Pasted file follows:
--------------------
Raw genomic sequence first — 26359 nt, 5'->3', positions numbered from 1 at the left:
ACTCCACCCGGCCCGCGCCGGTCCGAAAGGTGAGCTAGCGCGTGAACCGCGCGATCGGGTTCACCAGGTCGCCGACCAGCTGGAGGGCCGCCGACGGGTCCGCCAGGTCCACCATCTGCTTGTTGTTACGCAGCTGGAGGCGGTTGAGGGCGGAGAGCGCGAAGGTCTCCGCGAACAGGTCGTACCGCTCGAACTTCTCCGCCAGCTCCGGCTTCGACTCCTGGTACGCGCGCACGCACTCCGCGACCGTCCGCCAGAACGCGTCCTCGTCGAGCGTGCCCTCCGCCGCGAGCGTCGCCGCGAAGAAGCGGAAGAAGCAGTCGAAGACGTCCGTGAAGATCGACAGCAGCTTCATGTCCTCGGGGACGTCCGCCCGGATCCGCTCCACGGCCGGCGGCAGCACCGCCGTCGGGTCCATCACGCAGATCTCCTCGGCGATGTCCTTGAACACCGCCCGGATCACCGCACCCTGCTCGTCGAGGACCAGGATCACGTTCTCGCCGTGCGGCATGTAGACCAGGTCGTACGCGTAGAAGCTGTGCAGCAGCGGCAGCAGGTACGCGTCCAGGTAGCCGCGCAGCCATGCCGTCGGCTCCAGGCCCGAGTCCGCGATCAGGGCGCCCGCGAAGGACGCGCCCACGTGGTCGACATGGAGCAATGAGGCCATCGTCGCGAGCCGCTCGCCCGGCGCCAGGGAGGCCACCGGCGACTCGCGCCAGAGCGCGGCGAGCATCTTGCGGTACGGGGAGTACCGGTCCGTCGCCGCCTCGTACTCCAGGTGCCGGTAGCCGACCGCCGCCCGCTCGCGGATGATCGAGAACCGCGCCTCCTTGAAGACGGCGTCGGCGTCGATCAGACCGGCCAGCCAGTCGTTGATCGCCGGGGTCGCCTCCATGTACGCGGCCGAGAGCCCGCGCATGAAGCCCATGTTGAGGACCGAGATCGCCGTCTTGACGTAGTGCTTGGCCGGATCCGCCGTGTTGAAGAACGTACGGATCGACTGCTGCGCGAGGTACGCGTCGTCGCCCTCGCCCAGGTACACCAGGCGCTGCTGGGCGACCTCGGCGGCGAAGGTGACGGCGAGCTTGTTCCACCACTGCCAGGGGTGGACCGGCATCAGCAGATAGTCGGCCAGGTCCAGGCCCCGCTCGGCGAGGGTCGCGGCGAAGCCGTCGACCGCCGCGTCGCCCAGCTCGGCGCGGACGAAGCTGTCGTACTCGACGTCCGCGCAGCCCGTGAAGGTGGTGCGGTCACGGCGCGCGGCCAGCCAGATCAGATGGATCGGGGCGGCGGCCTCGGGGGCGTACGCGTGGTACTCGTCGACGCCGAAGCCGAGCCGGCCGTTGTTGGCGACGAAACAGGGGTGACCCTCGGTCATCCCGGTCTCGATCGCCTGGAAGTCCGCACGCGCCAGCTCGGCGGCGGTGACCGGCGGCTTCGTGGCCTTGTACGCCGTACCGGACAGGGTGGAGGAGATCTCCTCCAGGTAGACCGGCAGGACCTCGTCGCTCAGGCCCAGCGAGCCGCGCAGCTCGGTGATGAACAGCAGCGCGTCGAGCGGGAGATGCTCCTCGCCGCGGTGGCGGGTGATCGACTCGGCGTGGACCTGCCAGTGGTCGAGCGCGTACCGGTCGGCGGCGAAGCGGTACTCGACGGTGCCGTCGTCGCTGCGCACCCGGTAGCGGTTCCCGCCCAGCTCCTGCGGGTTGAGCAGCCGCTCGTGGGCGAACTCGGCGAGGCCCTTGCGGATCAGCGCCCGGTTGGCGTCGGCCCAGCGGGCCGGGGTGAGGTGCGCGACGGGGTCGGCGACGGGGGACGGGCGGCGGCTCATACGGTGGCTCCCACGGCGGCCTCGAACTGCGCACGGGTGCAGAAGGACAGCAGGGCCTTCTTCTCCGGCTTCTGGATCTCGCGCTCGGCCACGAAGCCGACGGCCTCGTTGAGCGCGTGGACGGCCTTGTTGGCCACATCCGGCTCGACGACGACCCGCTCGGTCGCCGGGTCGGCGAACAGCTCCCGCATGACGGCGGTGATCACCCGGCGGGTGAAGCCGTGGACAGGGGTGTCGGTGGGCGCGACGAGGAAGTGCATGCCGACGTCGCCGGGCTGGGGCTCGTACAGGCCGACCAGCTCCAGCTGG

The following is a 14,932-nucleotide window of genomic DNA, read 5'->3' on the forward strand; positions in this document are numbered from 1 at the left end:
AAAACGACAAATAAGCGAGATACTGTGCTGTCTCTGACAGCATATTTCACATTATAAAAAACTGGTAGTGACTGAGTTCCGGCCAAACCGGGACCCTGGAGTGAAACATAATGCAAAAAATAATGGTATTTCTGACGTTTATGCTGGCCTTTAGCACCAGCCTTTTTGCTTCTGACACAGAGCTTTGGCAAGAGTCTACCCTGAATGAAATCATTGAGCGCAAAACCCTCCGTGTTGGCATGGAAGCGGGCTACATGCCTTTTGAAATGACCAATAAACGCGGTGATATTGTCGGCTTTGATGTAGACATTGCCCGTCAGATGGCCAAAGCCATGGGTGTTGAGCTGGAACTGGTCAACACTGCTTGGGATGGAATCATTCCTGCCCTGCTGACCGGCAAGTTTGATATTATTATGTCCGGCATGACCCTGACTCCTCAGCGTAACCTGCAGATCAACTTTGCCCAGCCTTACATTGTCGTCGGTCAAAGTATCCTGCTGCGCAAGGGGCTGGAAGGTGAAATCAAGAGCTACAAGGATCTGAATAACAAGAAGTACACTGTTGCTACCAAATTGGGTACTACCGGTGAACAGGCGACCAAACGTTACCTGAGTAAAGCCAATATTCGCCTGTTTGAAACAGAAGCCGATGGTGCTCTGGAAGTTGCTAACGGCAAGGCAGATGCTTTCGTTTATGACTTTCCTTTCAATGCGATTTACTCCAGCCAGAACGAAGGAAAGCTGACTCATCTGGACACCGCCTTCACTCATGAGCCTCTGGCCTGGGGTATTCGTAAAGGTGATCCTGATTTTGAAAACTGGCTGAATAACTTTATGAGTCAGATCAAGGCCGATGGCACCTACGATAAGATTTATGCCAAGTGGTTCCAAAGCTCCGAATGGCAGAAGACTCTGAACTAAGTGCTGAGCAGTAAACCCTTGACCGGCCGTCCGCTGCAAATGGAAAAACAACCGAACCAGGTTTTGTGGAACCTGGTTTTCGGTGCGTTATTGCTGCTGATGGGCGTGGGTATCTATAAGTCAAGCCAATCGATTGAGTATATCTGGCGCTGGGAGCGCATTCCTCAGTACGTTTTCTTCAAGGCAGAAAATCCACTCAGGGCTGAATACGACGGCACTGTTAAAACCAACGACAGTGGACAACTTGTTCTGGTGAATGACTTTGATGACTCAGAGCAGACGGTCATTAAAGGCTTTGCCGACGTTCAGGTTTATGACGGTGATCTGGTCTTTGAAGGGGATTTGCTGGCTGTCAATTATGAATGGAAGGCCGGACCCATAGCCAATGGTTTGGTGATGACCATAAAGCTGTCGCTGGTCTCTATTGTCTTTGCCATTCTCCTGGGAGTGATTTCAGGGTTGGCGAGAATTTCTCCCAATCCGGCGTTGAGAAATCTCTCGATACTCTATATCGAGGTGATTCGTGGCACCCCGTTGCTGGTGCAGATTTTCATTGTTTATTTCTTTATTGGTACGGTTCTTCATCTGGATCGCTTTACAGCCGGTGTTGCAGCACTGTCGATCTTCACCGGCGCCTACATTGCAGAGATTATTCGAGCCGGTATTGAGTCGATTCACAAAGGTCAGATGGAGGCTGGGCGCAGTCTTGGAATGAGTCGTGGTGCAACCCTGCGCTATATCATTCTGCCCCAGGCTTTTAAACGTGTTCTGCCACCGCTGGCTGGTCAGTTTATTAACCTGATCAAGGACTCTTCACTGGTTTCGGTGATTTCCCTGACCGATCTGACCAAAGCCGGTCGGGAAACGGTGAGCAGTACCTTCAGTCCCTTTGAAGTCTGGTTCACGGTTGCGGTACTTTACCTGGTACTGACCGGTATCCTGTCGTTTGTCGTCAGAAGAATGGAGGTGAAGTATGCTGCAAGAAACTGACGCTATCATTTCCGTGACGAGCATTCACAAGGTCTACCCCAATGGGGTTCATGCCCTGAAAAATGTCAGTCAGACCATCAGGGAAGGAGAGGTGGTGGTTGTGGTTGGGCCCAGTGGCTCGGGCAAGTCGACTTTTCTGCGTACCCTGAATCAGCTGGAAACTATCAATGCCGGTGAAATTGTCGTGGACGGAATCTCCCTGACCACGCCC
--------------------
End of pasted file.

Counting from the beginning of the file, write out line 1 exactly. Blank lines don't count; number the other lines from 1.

Raw genomic sequence first — 26359 nt, 5'->3', positions numbered from 1 at the left: